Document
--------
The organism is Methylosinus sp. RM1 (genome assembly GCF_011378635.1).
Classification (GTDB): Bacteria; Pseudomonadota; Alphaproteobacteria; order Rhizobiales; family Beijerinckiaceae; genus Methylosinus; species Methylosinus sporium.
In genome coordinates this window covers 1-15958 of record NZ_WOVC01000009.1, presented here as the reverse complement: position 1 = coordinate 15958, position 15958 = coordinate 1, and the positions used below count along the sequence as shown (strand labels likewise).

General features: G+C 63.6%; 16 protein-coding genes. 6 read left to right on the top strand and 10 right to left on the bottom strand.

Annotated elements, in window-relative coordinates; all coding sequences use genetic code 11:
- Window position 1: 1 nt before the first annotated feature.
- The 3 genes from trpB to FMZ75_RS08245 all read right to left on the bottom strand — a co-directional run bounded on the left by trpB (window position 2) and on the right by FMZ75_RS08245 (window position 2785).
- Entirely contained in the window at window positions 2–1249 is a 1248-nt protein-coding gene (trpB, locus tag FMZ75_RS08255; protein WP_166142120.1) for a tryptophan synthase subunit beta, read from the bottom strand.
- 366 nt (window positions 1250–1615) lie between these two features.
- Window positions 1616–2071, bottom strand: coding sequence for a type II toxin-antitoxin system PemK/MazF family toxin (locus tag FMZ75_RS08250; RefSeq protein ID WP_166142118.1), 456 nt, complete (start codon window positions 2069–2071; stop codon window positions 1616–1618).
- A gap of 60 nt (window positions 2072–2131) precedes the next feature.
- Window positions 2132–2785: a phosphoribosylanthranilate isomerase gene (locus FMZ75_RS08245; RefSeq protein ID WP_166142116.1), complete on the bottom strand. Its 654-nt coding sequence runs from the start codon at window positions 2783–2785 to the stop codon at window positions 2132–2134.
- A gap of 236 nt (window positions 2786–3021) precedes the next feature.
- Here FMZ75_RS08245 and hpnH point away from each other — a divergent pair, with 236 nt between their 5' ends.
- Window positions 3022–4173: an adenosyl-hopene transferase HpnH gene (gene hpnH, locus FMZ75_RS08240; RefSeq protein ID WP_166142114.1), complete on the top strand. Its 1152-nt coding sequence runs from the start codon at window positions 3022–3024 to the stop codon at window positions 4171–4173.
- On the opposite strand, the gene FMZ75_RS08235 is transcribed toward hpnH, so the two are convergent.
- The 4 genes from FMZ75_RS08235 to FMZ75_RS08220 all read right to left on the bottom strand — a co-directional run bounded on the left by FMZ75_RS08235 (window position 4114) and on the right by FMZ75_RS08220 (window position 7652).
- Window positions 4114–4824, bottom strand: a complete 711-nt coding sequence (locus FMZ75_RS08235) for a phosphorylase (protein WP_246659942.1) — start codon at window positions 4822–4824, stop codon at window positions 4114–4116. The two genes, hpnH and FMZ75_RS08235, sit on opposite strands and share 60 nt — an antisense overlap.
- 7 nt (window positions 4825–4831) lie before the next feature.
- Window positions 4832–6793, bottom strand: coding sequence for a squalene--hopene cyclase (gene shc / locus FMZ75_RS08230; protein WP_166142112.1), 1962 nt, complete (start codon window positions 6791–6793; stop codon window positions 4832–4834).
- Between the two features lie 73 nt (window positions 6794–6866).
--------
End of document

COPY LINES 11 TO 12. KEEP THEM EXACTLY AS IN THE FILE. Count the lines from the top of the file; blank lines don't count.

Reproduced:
- A gap of 60 nt (window positions 2072–2131) precedes the next feature.
- Window positions 2132–2785: a phosphoribosylanthranilate isomerase gene (locus FMZ75_RS08245; RefSeq protein ID WP_166142116.1), complete on the bottom strand. Its 654-nt coding sequence runs from the start codon at window positions 2783–2785 to the stop codon at window positions 2132–2134.